The College complies with Missouri law in recognizing an Ex-Parte Order of Protection or Full Order of Protection. Any person who obtains an order of protection against a member of the campus community should provide a copy to Department of Public Safety/Campus Police (DPS) and the Title IX Coordinator. The individual may then meet with DPS/Campus Police to develop a Safety Action Plan, which is a plan for DPS and the individual to reduce risk of harm while on campus or coming and going from campus. This plan may include, but is not limited to: escorts, special parking arrangements, changing classroom or work locations, and allowing a student to complete assignments from home. The College cannot apply for a legal order of protection, no contact order, or restraining order on behalf of an individual. The individual is required to apply directly for these services. According to Missouri State Statute 455.015, Venue: The petition shall be filed in the county where the petitioner resides, where the alleged incident of domestic violence occurred, or where the respondent may be served. Protection from abuse orders should be applied for at the court house with jurisdiction for the reporting party’s home address.
The College may issue an institutional no contact order if deemed appropriate. To the extent of the individual’s cooperation and consent, SCC offices will work cooperatively to ensure that the reporting party's health, physical safety, work, and academic status are protected, pending the outcome of the College’s investigation/disciplinary procedures. For example, if reasonably available, a reporting party may be offered changes to academic schedule or campus working situations in addition to information regarding counseling, health services, visa and immigration assistance, and law enforcement. Personally identifiable information about the reporting party will be treated as confidential to the extent possible and will be shared with those who have a business need to know due to their involvement in the College’s investigation/disciplinary procedures or their involvement in delivering resources or support services to the individual. For example, publicly available recordkeeping for purposes of Clery Act reporting and disclosures will be made without inclusion of identifying information about the individual, as defined in 42 USC 1395 (a) (20).)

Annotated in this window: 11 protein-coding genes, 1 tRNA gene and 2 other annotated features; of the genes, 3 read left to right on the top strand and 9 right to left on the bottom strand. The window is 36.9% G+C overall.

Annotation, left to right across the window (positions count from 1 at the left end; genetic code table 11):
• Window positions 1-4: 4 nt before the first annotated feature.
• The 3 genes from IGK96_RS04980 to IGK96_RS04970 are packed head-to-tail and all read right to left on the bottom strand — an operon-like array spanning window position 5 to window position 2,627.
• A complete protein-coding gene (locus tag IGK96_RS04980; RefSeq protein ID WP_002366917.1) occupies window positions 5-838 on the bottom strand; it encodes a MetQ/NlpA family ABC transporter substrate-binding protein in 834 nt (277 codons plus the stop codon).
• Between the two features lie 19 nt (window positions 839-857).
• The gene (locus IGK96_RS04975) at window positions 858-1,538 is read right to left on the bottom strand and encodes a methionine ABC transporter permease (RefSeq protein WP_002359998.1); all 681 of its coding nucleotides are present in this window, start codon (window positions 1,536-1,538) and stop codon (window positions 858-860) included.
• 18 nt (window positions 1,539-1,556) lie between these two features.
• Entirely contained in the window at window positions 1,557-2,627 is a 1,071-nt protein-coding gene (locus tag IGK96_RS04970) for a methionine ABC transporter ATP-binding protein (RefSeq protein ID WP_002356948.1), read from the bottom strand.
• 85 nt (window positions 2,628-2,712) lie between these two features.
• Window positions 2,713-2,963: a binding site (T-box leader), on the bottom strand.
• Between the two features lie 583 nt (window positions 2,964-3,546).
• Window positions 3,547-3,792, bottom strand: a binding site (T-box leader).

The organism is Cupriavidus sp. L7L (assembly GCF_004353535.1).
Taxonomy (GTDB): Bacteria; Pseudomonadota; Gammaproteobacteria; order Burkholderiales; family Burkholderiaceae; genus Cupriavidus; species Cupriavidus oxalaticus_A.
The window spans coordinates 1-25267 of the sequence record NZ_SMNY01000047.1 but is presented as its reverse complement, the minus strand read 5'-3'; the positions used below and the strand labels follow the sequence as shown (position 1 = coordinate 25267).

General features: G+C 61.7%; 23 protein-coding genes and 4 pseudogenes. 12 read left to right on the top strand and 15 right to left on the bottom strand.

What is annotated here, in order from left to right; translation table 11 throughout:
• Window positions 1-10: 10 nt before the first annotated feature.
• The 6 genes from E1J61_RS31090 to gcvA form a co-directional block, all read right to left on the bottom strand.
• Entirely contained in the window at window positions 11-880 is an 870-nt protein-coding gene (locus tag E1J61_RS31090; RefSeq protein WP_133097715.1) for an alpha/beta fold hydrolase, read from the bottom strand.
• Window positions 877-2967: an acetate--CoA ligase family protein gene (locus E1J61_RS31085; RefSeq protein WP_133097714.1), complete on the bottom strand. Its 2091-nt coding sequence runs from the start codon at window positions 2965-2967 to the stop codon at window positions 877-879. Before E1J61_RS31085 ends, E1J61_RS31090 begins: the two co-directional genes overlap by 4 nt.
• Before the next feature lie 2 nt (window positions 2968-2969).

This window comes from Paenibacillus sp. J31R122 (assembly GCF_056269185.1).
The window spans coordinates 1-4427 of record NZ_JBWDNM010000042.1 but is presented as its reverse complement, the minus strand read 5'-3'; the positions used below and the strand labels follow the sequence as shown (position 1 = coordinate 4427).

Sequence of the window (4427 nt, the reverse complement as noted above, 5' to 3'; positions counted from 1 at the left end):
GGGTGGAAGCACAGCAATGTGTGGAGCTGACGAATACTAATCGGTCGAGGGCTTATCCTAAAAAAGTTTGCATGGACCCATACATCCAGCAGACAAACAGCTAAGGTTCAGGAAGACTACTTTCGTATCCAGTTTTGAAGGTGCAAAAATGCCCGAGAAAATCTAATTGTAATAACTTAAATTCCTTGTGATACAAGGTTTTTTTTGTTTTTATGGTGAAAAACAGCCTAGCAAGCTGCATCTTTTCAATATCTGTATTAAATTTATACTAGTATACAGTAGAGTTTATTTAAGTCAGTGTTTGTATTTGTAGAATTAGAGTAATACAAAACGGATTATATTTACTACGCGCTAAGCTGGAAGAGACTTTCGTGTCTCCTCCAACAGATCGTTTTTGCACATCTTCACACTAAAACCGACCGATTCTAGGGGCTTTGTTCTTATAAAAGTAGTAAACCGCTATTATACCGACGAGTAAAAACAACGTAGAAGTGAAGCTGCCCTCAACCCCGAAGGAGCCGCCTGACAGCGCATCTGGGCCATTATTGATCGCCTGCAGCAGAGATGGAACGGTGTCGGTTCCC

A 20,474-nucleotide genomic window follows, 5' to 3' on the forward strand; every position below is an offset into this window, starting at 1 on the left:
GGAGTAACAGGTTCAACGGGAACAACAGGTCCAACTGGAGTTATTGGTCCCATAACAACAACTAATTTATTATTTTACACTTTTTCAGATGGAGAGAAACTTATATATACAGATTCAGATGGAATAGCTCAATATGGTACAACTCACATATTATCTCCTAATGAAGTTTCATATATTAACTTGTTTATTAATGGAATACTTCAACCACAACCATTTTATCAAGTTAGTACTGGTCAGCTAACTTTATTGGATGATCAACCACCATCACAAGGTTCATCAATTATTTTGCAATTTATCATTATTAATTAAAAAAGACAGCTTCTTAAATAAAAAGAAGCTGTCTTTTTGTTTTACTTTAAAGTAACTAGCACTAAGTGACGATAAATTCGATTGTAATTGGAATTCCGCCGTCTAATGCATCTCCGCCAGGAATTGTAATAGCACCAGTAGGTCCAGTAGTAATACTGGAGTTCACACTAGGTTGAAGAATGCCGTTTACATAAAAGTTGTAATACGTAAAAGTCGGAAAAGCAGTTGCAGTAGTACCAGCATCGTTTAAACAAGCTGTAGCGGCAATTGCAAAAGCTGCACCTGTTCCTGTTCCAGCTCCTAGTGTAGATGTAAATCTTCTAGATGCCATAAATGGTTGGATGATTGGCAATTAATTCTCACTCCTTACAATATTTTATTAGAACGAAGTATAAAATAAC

CONFIDENTIAL HELP WITHOUT FILING A REPORT
On-Campus Confidential Help:
Student Support Case Manager
Employee Assistance Program
888-628-4809; 800-697-0353 (TDD)
Though the College encourages all individuals to bring reports of sexual misconduct to the attention of the Title IX Coordinator, credit-seeking students who wish to maintain confidentiality may contact the Student Support case manager who is provided by the College. Students can reach the Student Support case manager at 636-922-8571.
Unlike reports of sexual misconduct made to other College officials (which must be reported to the Title IX Coordinator), credit-seeking students can speak with the Student Support case manager confidentially and absent the student’s consent, such reports or conversations will not be reported to the Title IX Coordinator for further investigation. Please note that the Student Support case manager will not be able to maintain confidentiality when there is a threat of harm to oneself or another.